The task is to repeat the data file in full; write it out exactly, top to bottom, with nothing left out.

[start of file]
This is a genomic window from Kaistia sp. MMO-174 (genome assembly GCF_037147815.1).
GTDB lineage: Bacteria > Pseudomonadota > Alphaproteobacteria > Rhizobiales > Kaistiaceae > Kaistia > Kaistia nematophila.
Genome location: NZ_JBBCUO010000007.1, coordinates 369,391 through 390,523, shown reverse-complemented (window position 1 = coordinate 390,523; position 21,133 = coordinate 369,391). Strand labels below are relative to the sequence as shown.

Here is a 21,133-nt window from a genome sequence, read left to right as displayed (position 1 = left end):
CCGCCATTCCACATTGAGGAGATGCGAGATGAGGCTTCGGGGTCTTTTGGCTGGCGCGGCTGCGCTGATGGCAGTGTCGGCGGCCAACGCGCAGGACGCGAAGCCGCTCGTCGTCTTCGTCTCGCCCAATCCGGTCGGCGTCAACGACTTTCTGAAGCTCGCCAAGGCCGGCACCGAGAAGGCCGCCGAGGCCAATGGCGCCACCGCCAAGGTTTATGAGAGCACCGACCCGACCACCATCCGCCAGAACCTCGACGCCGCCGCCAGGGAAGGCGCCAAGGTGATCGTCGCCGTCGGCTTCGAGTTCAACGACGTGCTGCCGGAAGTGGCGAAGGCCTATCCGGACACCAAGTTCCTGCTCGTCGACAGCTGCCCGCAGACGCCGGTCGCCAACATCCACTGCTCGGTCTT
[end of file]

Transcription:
This is a genomic window from Kaistia sp. MMO-174 (genome assembly GCF_037147815.1).
GTDB lineage: Bacteria > Pseudomonadota > Alphaproteobacteria > Rhizobiales > Kaistiaceae > Kaistia > Kaistia nematophila.
Genome location: NZ_JBBCUO010000007.1, coordinates 369,391 through 390,523, shown reverse-complemented (window position 1 = coordinate 390,523; position 21,133 = coordinate 369,391). Strand labels below are relative to the sequence as shown.

Here is a 21,133-nt window from a genome sequence, read left to right as displayed (position 1 = left end):
CCGCCATTCCACATTGAGGAGATGCGAGATGAGGCTTCGGGGTCTTTTGGCTGGCGCGGCTGCGCTGATGGCAGTGTCGGCGGCCAACGCGCAGGACGCGAAGCCGCTCGTCGTCTTCGTCTCGCCCAATCCGGTCGGCGTCAACGACTTTCTGAAGCTCGCCAAGGCCGGCACCGAGAAGGCCGCCGAGGCCAATGGCGCCACCGCCAAGGTTTATGAGAGCACCGACCCGACCACCATCCGCCAGAACCTCGACGCCGCCGCCAGGGAAGGCGCCAAGGTGATCGTCGCCGTCGGCTTCGAGTTCAACGACGTGCTGCCGGAAGTGGCGAAGGCCTATCCGGACACCAAGTTCCTGCTCGTCGACAGCTGCCCGCAGACGCCGGTCGCCAACATCCACTGCTCGGTCTT